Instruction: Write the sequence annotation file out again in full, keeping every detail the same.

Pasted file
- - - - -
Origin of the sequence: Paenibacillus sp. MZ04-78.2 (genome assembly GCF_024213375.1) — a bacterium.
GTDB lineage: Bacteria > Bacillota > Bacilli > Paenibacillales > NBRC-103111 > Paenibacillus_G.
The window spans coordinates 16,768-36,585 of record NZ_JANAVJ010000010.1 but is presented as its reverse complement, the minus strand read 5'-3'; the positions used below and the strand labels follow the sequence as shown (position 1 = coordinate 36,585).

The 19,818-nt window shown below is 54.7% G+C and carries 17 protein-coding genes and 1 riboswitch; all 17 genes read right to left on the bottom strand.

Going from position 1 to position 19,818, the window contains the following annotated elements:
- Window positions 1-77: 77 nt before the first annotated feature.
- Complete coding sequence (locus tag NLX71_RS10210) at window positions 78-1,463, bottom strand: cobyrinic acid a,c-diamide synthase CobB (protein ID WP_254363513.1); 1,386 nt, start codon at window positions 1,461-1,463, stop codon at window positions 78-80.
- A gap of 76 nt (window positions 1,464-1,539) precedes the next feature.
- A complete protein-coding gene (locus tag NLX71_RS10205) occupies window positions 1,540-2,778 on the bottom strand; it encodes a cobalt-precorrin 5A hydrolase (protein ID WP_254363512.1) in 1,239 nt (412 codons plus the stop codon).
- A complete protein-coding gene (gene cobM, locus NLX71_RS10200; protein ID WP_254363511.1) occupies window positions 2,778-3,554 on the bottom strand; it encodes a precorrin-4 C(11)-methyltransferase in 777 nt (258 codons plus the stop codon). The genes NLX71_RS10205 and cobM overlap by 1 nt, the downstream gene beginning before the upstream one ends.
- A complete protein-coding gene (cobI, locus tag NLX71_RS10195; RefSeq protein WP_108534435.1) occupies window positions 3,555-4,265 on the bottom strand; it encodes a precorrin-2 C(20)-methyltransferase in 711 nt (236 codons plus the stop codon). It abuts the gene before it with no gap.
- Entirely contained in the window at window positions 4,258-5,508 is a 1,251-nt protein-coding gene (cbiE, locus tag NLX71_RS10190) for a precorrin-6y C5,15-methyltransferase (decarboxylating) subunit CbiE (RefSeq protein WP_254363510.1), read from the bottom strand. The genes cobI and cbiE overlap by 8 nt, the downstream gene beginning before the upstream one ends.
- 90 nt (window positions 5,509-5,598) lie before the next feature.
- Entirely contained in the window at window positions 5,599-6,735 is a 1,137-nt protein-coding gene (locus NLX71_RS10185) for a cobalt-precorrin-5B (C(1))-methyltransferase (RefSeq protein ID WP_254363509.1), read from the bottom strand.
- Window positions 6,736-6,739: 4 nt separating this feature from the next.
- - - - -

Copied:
Origin of the sequence: Paenibacillus sp. MZ04-78.2 (genome assembly GCF_024213375.1) — a bacterium.
GTDB lineage: Bacteria > Bacillota > Bacilli > Paenibacillales > NBRC-103111 > Paenibacillus_G.
The window spans coordinates 16,768-36,585 of record NZ_JANAVJ010000010.1 but is presented as its reverse complement, the minus strand read 5'-3'; the positions used below and the strand labels follow the sequence as shown (position 1 = coordinate 36,585).

The 19,818-nt window shown below is 54.7% G+C and carries 17 protein-coding genes and 1 riboswitch; all 17 genes read right to left on the bottom strand.

Going from position 1 to position 19,818, the window contains the following annotated elements:
- Window positions 1-77: 77 nt before the first annotated feature.
- Complete coding sequence (locus tag NLX71_RS10210) at window positions 78-1,463, bottom strand: cobyrinic acid a,c-diamide synthase CobB (protein ID WP_254363513.1); 1,386 nt, start codon at window positions 1,461-1,463, stop codon at window positions 78-80.
- A gap of 76 nt (window positions 1,464-1,539) precedes the next feature.
- A complete protein-coding gene (locus tag NLX71_RS10205) occupies window positions 1,540-2,778 on the bottom strand; it encodes a cobalt-precorrin 5A hydrolase (protein ID WP_254363512.1) in 1,239 nt (412 codons plus the stop codon).
- A complete protein-coding gene (gene cobM, locus NLX71_RS10200; protein ID WP_254363511.1) occupies window positions 2,778-3,554 on the bottom strand; it encodes a precorrin-4 C(11)-methyltransferase in 777 nt (258 codons plus the stop codon). The genes NLX71_RS10205 and cobM overlap by 1 nt, the downstream gene beginning before the upstream one ends.
- A complete protein-coding gene (cobI, locus tag NLX71_RS10195; RefSeq protein WP_108534435.1) occupies window positions 3,555-4,265 on the bottom strand; it encodes a precorrin-2 C(20)-methyltransferase in 711 nt (236 codons plus the stop codon). It abuts the gene before it with no gap.
- Entirely contained in the window at window positions 4,258-5,508 is a 1,251-nt protein-coding gene (cbiE, locus tag NLX71_RS10190) for a precorrin-6y C5,15-methyltransferase (decarboxylating) subunit CbiE (RefSeq protein WP_254363510.1), read from the bottom strand. The genes cobI and cbiE overlap by 8 nt, the downstream gene beginning before the upstream one ends.
- 90 nt (window positions 5,509-5,598) lie before the next feature.
- Entirely contained in the window at window positions 5,599-6,735 is a 1,137-nt protein-coding gene (locus NLX71_RS10185) for a cobalt-precorrin-5B (C(1))-methyltransferase (RefSeq protein ID WP_254363509.1), read from the bottom strand.
- Window positions 6,736-6,739: 4 nt separating this feature from the next.